Overview: The US dollar is firmer against the major currencies and most emerging market currencies. While the seemingly fragile equity markets are still the center of investors' attention, the weakness of the eurozone flash PMI is disconcerting and has sent the euro closer to $1.14. China's officials continue to unveil initiatives to minimize the disruption of the equity and debt markets while seemingly adding to moral hazard risks. It was sufficient to stabilize the Shanghai Composite, but smaller cap equities in Shenzhen eased. European bourses are mostly higher, with the Dow Jones Stoxx 600 trying to break the five-day losing spell. The S&P 500, gapped lower yesterday, and rallied to close the gap late in the session, but still extended its losing streak to five sessions. It is called about 1% low to retest the 2700 area that was taken out intraday yesterday. Fragile equities, the 3-4% drop prices yesterday, with some follow-through selling today, and some disappointing data, is helping push down bond yields across the board. Yields in Asia-Pacific were off one-two basis points, while peripheral European bond yields are off two-four basis points. Core European yields are off slightly, while the US 10-year yield is easing back toward yesterday's lows (~3.11%).....MUCH MORE
Asia-Pacific: Instead of announcing a large comprehensive package to deal with the financial instability, Chinese officials are bleeding in new initiatives on a daily basis. The thrust is to minimize the fallout from the widespread use of equity as collateral, which is the immediate issue. At the same time, other measures, like the tax cuts, are meant to support the economy more broadly. There is concern that trade tensions are disrupting economies, but the evidence is less clear-cut. Look at the flash PMIs for Japan and Australia. Japan's manufacturing PMI rose to 53.1 from 52.5. Australia's manufacturing PMI also rose (54.3 vs. 54), however, what dragged the composite lower (51.2 from 52.5) was the unexpected weakness in the service PMI (50.8 vs. 52.2). Weakness in services is seen as a reflection of domestic conditions, while the manufacturing PMI is understood as an indication of the export sector.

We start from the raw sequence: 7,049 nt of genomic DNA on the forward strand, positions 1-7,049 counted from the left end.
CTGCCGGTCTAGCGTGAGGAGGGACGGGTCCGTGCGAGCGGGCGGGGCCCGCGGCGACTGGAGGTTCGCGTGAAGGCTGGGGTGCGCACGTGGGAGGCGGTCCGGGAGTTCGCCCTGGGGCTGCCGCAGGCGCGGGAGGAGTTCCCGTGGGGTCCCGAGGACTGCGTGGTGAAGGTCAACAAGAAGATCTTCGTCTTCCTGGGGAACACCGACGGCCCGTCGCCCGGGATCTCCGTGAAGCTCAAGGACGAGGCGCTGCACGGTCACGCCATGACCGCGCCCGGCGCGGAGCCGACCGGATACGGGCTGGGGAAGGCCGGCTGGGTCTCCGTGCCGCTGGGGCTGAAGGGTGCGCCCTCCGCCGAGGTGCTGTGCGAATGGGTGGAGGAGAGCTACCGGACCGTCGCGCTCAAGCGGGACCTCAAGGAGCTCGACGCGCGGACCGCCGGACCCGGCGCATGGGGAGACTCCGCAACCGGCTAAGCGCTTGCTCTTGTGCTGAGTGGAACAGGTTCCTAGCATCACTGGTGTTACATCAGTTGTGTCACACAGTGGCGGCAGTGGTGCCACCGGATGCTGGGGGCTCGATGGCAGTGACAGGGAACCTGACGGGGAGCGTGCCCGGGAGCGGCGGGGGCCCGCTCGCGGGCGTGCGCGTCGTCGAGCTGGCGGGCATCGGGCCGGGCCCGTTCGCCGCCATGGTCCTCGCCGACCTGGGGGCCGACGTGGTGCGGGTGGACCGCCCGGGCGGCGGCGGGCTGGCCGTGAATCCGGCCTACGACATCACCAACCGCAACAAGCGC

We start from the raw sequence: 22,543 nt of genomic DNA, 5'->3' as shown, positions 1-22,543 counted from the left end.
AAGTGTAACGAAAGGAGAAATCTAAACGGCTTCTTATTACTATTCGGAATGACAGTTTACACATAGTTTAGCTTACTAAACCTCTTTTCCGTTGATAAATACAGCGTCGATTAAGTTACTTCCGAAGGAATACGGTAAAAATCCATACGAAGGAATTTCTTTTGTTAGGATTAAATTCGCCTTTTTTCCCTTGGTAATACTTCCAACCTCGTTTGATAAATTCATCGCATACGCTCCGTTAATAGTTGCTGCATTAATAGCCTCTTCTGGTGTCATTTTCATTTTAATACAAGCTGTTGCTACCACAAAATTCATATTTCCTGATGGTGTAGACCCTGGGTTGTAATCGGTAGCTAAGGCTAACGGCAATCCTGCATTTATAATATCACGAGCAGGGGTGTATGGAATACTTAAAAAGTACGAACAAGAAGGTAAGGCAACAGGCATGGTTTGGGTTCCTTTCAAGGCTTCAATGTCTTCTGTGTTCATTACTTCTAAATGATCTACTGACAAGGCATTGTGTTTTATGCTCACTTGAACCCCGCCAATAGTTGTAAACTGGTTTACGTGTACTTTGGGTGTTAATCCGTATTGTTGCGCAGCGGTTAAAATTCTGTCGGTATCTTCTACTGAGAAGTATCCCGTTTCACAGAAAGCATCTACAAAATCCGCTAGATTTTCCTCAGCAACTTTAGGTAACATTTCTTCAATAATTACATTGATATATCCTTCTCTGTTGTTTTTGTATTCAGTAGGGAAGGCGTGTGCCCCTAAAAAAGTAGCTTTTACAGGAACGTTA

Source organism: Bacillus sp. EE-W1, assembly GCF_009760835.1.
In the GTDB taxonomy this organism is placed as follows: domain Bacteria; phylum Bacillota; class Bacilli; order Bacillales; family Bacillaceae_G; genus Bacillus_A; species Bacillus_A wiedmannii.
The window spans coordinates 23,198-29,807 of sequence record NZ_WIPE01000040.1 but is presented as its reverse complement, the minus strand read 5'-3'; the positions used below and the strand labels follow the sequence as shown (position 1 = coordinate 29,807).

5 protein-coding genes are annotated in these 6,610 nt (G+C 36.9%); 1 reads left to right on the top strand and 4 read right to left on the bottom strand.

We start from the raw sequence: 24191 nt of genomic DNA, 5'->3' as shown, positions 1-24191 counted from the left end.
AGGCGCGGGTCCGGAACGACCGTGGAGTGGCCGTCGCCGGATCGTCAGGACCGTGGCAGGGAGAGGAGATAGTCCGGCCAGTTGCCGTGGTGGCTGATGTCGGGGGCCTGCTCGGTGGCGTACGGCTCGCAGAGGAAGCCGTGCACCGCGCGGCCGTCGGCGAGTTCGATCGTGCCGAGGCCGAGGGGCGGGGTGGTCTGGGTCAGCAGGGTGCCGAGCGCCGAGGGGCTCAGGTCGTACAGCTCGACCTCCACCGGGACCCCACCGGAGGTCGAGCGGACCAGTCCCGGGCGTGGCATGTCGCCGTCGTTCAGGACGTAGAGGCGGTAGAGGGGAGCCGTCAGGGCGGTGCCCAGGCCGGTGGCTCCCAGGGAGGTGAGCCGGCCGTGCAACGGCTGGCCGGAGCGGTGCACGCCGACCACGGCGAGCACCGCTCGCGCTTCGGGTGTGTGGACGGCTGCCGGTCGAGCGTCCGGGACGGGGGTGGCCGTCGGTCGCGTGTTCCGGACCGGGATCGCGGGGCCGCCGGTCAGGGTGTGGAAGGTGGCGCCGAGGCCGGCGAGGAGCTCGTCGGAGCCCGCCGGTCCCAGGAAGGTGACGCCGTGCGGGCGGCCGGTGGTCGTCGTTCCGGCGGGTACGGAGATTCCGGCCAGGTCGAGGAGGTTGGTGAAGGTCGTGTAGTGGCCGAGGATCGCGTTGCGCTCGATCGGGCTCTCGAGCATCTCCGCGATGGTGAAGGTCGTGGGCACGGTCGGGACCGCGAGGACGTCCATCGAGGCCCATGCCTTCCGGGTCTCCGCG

EMU: The Bundesbank warned that the German economy might have stagnated in Q3, but it sound upbeat that the expansion would resume in Q4. Today's flash PMI suggests the BBK may have been optimistic. The flash composite, reflecting a decline in manufacturing (52.3 vs. 53.7) and services (53.6 vs. 55.9) fell to 52.7 from 55.0. It is lower than any forecast in the Bloomberg survey and represents a new cyclical low (time series is only three-years-old). France did marginally better. Its manufacturing PMI eased (51.2 from 52.5), but the service sector unexpectedly improved (55.6 from 54.8). This was sufficient to lift France's composite reading to 54.3 from 54.0. When it comes to aggregate figures, the manufacturing decline is understandable, but the service decline was a little larger than the decrease in the manufacturing PMI, and the composite fell to 52.3 from 53.7. It appears to be building into the estimate more weakness in the periphery when final estimates are reported next week.
European Central Banks: The flash PMI makes a poor backdrop for the conclusion of the ECB meeting tomorrow and Draghi's press conference. The challenge for Draghi is that without updated staff forecasts (due in December), he will likely only be able to deviate slightly from his optimism last month that was pinned largely on the improvement of the labor market....
Wednesday, October 24, 2018
Capital Markets: "Disappointing Flash PMI Weighs on Euro"
From Marc to Market: